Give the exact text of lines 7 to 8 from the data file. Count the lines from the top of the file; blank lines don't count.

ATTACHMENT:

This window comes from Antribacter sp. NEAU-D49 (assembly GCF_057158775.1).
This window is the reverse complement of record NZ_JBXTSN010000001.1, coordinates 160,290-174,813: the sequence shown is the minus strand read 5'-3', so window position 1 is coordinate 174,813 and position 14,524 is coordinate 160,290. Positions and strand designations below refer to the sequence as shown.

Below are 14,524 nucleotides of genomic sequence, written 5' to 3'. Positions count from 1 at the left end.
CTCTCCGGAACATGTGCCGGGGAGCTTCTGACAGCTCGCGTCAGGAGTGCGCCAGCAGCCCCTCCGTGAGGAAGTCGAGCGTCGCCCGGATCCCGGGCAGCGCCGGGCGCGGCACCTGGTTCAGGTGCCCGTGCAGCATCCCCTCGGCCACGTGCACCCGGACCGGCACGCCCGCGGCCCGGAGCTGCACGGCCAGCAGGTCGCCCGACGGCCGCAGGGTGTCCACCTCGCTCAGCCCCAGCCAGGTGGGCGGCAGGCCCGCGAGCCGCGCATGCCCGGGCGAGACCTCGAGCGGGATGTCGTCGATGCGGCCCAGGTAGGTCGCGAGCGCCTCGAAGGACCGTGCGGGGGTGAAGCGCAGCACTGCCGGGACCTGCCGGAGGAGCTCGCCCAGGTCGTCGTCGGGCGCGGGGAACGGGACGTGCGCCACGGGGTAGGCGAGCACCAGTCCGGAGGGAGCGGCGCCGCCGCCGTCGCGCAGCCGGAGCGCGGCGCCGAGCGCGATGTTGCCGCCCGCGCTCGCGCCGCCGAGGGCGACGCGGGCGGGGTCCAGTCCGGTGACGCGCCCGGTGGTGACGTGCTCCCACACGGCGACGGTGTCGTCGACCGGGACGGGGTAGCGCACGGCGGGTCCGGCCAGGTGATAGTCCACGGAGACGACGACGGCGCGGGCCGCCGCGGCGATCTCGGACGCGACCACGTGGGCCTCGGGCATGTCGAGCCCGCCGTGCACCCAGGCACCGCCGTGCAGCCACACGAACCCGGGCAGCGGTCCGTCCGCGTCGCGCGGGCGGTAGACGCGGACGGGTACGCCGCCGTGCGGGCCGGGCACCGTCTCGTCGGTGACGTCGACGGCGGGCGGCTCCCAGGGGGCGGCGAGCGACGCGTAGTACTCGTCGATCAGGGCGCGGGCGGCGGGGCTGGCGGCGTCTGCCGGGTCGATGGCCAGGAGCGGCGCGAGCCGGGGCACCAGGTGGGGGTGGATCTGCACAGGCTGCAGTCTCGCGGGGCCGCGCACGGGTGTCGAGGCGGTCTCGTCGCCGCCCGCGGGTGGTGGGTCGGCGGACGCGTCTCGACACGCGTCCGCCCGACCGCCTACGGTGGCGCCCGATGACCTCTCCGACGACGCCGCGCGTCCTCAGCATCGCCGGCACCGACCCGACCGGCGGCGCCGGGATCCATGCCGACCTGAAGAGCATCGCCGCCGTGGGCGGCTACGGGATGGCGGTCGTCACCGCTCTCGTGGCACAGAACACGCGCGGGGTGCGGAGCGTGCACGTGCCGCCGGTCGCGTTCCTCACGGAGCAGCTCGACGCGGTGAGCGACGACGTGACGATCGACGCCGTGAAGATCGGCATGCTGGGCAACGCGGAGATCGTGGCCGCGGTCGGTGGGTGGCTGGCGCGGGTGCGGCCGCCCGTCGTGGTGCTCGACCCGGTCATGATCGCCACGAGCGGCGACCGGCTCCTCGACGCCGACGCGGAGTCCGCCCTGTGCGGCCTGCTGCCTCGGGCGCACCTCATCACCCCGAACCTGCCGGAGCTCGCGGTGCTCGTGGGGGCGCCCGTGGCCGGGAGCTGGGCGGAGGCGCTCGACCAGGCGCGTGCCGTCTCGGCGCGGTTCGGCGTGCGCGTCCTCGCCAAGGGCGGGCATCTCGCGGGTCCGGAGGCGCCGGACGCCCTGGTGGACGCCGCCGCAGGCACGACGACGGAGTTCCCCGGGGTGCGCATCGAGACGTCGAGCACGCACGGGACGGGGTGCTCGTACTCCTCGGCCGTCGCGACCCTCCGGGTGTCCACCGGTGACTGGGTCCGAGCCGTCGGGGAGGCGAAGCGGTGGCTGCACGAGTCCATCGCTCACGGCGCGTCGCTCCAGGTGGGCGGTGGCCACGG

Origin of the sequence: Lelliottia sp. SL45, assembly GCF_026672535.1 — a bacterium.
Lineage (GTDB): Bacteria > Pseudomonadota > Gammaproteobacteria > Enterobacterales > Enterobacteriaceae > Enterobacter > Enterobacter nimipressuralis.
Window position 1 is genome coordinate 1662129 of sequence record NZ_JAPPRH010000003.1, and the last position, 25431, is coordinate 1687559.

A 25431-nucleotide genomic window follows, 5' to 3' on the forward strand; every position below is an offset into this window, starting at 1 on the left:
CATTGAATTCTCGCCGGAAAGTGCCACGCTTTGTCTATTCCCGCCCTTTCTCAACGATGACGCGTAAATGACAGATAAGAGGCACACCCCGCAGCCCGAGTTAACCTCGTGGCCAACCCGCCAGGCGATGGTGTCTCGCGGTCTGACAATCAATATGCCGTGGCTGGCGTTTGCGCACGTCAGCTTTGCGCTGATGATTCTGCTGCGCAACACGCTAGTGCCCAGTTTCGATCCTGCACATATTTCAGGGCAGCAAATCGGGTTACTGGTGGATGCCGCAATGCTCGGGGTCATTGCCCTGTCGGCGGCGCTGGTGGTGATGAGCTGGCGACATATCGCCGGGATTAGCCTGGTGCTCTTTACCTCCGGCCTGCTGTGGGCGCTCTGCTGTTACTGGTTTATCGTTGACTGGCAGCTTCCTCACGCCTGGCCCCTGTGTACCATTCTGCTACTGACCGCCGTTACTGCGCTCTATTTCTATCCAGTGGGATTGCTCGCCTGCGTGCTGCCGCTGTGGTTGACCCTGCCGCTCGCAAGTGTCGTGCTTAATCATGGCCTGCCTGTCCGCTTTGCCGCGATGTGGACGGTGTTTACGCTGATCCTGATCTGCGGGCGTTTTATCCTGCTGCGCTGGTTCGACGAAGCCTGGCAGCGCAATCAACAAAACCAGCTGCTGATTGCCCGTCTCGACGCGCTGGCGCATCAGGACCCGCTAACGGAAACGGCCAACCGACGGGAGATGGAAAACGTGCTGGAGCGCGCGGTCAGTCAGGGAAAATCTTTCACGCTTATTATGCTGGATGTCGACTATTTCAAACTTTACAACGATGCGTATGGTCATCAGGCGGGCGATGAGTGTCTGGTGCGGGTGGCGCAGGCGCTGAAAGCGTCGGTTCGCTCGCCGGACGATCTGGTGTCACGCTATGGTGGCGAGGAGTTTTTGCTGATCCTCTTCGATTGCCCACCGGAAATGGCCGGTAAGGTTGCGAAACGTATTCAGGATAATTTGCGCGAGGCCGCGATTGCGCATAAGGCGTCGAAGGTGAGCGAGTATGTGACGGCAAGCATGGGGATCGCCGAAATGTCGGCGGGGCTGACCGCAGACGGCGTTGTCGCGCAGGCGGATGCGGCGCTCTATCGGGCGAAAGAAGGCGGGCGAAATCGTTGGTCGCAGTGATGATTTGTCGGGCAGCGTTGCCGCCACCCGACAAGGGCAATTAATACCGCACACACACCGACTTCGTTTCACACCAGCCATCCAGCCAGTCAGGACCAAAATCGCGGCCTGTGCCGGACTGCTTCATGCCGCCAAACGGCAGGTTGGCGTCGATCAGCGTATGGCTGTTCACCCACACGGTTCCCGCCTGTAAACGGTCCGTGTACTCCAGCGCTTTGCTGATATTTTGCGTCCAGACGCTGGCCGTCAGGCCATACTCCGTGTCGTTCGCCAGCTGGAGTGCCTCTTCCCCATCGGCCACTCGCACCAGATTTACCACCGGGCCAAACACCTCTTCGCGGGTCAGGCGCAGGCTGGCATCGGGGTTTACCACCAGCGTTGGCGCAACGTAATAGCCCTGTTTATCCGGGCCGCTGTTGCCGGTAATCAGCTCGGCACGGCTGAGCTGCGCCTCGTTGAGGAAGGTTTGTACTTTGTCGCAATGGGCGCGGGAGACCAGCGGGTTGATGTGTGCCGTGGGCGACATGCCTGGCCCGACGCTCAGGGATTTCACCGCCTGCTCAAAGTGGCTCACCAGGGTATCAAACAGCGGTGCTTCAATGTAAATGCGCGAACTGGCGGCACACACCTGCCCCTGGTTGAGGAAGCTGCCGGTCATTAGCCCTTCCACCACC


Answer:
Window position 1 is genome coordinate 1662129 of sequence record NZ_JAPPRH010000003.1, and the last position, 25431, is coordinate 1687559.

A 25431-nucleotide genomic window follows, 5' to 3' on the forward strand; every position below is an offset into this window, starting at 1 on the left: